Investing in Cryptocurrency vs Investing in Stocks

Srikanth Patel
4 min readMar 23, 2021


People who are not entirely sure about investing in the stock market may look for other investment options — such as cryptocurrencies like Bitcoin, Litecoin and Ethereum. While taking cryptocurrencies into consideration, however, make it a point to calculate your investment goals and risk tolerance as well.

Take the time to learn about investing in cryptocurrencies, such that you know for sure whether having a cryptocurrency in your portfolio will be beneficial or not.
Cryptocurrency Risk vs. Stock Risk

To mention the obvious, investments come with risk. The market could end up crashing for reasons beyond casual comprehension. Companies going bankrupt is not a novelty. On the other hand, a particular stock could shoot up at any time, or even grow gradually. Assessing these risk and gain factors is essential when deciding on the assets to be added to your portfolio.

Although there are risks common to most investments, stocks differ in that to some extent you can be guided to gain some understanding of how prices may change. Things like the ratio of stock price and earnings provide a good understanding of a company’s financial health.

It is this particular indicator that cryptocurrencies lack, when compared to stocks. As it is entirely based on supply and demand, cryptocurrency is speculative in nature. To some degree, all currencies get their value from the willingness of people to pay for it, but this does not necessarily hold true for a cryptocurrency. As it operates in a much smaller market, certain big swings can influence it as a whole.

All said and done, cryptocurrencies are a relatively new development that has not yet been widely adopted. This adds an altogether new level of risk as it is possible that they could get replaced by other efficient alternatives, or could even be banned due to regulations!
Cryptocurrency History vs. Stock History

While past performance is certainly not a surefire indicator of the future, it can help assess how well investments have done over a period of time. For convenience, let’s take the case of the most prominent cryptocurrency out there itself — Bitcoin.

Bitcoin price was seen fluctuating between ₹15000 and ₹40000 per coin in 2015. Come 2017, and the value shot up, to a high of nearly ₹1450000. However, it dropped down to below ₹255000 in December 2018! In 2020 itself, the prime cryptocurrency’s value has shuttled ₹280000 and ₹660000. So no matter how high the price of any cryptocurrency stands right now, an abrupt drop is all but to be expected.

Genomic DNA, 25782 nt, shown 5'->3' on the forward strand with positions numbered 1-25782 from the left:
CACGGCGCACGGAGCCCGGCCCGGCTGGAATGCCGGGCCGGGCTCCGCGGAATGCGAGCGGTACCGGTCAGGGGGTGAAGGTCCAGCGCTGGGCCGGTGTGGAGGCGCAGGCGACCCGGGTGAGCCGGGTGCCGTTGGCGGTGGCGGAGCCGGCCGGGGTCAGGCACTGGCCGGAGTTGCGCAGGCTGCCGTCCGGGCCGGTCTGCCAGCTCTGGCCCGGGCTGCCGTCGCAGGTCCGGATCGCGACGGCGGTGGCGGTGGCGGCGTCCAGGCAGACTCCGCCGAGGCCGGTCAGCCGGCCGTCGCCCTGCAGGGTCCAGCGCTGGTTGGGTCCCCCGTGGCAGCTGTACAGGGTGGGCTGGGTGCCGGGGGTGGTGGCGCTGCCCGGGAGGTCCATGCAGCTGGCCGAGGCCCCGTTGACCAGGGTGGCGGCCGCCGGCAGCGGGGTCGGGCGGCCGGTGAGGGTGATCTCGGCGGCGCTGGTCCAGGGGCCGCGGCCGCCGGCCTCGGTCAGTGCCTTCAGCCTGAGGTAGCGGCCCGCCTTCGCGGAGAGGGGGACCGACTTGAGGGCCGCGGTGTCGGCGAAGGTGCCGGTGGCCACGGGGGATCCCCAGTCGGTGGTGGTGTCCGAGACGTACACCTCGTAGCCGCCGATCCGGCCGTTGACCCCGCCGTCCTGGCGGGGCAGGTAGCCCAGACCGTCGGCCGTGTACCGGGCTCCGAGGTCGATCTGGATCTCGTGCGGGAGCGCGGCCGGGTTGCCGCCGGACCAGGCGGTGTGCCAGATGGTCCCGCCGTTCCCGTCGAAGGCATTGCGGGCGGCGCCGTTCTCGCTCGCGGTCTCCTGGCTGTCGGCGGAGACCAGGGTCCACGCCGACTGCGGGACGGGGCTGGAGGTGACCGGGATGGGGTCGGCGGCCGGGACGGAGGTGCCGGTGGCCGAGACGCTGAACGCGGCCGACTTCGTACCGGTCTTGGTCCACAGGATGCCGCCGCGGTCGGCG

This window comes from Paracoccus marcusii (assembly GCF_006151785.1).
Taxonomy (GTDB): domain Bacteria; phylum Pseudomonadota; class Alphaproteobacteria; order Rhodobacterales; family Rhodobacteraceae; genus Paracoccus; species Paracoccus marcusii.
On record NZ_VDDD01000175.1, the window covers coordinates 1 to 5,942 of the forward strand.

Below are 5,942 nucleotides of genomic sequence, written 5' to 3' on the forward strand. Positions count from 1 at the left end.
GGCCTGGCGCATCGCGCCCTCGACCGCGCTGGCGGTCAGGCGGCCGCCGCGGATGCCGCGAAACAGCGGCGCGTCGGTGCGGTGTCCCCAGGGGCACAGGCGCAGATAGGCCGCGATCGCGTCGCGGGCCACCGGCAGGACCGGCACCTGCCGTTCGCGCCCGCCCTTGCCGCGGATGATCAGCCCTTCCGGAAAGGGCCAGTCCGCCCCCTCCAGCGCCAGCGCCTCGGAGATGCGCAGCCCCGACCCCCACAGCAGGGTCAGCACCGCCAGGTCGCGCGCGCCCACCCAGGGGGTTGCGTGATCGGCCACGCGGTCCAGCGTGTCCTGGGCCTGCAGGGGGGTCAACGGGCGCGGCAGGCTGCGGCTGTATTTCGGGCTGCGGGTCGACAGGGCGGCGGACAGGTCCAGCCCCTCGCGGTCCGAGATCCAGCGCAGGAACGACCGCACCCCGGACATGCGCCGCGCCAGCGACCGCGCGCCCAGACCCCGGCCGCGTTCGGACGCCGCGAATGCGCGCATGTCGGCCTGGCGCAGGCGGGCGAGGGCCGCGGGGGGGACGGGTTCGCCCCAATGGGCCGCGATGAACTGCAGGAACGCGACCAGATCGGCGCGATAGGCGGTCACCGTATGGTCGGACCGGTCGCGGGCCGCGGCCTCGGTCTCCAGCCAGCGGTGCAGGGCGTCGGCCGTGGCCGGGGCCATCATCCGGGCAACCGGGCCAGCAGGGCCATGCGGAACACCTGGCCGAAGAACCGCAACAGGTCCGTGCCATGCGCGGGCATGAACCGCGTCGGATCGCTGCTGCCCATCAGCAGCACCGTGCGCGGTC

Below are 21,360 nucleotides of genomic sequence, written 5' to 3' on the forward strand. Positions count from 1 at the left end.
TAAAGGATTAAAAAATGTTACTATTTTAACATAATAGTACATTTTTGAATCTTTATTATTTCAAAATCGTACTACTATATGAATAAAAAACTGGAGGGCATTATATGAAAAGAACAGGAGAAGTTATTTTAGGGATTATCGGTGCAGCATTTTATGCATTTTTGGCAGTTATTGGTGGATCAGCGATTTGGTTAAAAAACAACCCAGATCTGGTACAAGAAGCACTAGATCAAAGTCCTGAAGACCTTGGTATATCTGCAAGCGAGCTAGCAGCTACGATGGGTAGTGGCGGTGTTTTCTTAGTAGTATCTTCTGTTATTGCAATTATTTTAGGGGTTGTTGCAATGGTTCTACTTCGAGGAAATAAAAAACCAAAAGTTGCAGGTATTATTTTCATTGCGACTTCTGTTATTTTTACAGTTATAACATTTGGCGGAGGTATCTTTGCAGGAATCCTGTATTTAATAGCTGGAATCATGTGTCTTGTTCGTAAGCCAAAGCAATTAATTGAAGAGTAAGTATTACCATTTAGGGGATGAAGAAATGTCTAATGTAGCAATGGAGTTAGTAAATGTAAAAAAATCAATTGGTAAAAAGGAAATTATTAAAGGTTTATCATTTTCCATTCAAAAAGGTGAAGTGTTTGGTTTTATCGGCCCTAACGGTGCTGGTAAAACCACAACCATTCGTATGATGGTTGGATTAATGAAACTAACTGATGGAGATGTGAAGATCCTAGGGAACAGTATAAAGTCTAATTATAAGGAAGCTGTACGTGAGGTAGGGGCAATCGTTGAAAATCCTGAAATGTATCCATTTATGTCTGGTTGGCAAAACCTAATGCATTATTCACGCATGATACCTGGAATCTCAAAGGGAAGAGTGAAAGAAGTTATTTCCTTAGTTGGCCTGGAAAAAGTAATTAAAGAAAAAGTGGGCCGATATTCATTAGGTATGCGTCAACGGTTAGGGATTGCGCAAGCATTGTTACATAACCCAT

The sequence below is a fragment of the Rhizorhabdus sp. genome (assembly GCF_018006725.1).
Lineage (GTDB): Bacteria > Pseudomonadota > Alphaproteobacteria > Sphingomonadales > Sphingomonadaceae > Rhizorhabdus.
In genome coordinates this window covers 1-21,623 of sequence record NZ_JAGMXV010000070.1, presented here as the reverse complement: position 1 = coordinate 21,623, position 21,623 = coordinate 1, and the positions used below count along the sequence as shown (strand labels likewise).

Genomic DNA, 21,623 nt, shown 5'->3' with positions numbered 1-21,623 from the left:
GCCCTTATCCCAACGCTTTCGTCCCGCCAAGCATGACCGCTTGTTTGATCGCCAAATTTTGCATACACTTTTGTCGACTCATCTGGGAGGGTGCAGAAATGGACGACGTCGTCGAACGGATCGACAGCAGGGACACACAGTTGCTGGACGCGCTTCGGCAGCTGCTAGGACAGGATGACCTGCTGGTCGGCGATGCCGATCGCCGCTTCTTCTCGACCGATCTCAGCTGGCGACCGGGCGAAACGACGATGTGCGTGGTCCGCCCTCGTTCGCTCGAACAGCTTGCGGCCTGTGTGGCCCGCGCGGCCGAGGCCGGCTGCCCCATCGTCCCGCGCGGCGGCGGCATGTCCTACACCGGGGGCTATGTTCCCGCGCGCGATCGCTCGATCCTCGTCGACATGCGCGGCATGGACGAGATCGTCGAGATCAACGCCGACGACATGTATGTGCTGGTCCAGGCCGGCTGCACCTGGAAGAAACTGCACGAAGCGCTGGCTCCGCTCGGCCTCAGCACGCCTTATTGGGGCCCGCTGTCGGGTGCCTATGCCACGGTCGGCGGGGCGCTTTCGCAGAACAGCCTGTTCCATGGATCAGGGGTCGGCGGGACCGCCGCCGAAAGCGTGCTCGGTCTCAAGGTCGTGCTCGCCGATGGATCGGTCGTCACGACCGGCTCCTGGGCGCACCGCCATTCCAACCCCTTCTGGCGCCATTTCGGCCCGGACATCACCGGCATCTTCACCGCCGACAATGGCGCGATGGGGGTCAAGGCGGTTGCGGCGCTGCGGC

On the other hand, stock growth spurts and drops are not nearly as dramatic, and have been quite stable. The S&P 500 index, which was at $2,000 in early 2015, grew steadily to around $3,100 mid 2020, although it did go through some ups and downs along the way. Similarly The Dow Jones Industrial Average (DJIA) also grew from $17,000–18,000 to around $25,000 during the same period.

Historically, stocks have given more or less 10% returns annually (6–7% considering inflation). However, in the case of Bitcoin and cryptocurrencies, this is far from being true.
Who Is a Good Fit for Cryptocurrencies?

People in search of some serious diversity in their portfolio can definitely do with some Bitcoin or Ethereum, as they provide a potent alternative to more traditional assets. They also help if you want assets which are not denominated in terms of regular currency.

Generally, even if you gravitate towards having a lot of cryptocurrencies in your portfolio, it ideally shouldn’t be the primary focus of your investment drive. The extent of it must depend on how your risk-tolerance, i.e., you should be comfortable losing the amount you invest in cryptocurrencies. If nothing else, try to keep it to 1–5% of your portfolio.
Who Is a Good Fit for the Stock Market?

Most investors tend to keep stock options as a majority of their portfolio, and experts agree that that is the way to go as well. Thanks to its base characteristics, it is a more stable and reliable investment that you can account for in terms of profits over time. Even in the face of short-term irregularities, it is safe to assume that most companies will continue to exist, if not flourish, hence providing a decent amount of stability. Broad-based index funds & exchange-traded funds (ETFs) constituted by stocks, chances are that your investments will hold up well long-term.
Is It Still Worth Investing in Cryptocurrencies?

Affording even a whole unit of a certain cryptocurrency is quite a feat these days — that is to say the prices have gone up really high. Considering this fact, and combining the idea that even such a large investment is not a safe bet, you’d be forgiven for wondering if it is already too late to invest in cryptocurrency.

Here, again, it has to be said that the call is yours. If you believe in the concept of blockchain technology and cryptocurrency, certainly devote whatever you can spare to have them as a small share of your investment portfolio. If you are still doubtful, it is better to not invest in cryptocurrencies at all.